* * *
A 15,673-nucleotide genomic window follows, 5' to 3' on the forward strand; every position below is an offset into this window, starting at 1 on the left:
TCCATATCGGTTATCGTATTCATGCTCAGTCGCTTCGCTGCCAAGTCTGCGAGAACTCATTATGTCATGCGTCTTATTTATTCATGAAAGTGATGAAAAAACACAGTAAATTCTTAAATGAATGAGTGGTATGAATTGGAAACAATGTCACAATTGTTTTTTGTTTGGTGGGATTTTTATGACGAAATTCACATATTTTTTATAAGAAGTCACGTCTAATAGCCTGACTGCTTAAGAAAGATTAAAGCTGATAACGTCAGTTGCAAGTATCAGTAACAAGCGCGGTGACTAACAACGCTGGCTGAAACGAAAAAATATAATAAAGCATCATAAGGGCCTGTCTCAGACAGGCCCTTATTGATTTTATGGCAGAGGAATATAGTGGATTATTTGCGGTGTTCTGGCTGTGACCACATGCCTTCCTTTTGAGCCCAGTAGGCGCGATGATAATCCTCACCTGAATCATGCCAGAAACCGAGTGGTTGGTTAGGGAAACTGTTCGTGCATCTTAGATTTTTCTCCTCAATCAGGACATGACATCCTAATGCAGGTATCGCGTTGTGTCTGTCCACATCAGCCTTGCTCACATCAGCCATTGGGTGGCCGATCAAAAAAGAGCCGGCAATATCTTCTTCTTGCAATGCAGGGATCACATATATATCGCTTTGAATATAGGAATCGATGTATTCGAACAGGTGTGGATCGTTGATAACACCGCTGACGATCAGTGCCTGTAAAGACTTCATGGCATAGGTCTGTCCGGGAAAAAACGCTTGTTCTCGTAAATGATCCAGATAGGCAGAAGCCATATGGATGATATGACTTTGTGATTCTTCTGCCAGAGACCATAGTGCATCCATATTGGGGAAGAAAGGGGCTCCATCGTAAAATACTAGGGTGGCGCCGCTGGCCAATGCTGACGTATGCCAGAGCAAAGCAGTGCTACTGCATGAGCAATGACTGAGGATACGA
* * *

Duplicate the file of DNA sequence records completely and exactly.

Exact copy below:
A 15,673-nucleotide genomic window follows, 5' to 3' on the forward strand; every position below is an offset into this window, starting at 1 on the left:
TCCATATCGGTTATCGTATTCATGCTCAGTCGCTTCGCTGCCAAGTCTGCGAGAACTCATTATGTCATGCGTCTTATTTATTCATGAAAGTGATGAAAAAACACAGTAAATTCTTAAATGAATGAGTGGTATGAATTGGAAACAATGTCACAATTGTTTTTTGTTTGGTGGGATTTTTATGACGAAATTCACATATTTTTTATAAGAAGTCACGTCTAATAGCCTGACTGCTTAAGAAAGATTAAAGCTGATAACGTCAGTTGCAAGTATCAGTAACAAGCGCGGTGACTAACAACGCTGGCTGAAACGAAAAAATATAATAAAGCATCATAAGGGCCTGTCTCAGACAGGCCCTTATTGATTTTATGGCAGAGGAATATAGTGGATTATTTGCGGTGTTCTGGCTGTGACCACATGCCTTCCTTTTGAGCCCAGTAGGCGCGATGATAATCCTCACCTGAATCATGCCAGAAACCGAGTGGTTGGTTAGGGAAACTGTTCGTGCATCTTAGATTTTTCTCCTCAATCAGGACATGACATCCTAATGCAGGTATCGCGTTGTGTCTGTCCACATCAGCCTTGCTCACATCAGCCATTGGGTGGCCGATCAAAAAAGAGCCGGCAATATCTTCTTCTTGCAATGCAGGGATCACATATATATCGCTTTGAATATAGGAATCGATGTATTCGAACAGGTGTGGATCGTTGATAACACCGCTGACGATCAGTGCCTGTAAAGACTTCATGGCATAGGTCTGTCCGGGAAAAAACGCTTGTTCTCGTAAATGATCCAGATAGGCAGAAGCCATATGGATGATATGACTTTGTGATTCTTCTGCCAGAGACCATAGTGCATCCATATTGGGGAAGAAAGGGGCTCCATCGTAAAATACTAGGGTGGCGCCGCTGGCCAATGCTGACGTATGCCAGAGCAAAGCAGTGCTACTGCATGAGCAATGACTGAGGATACGA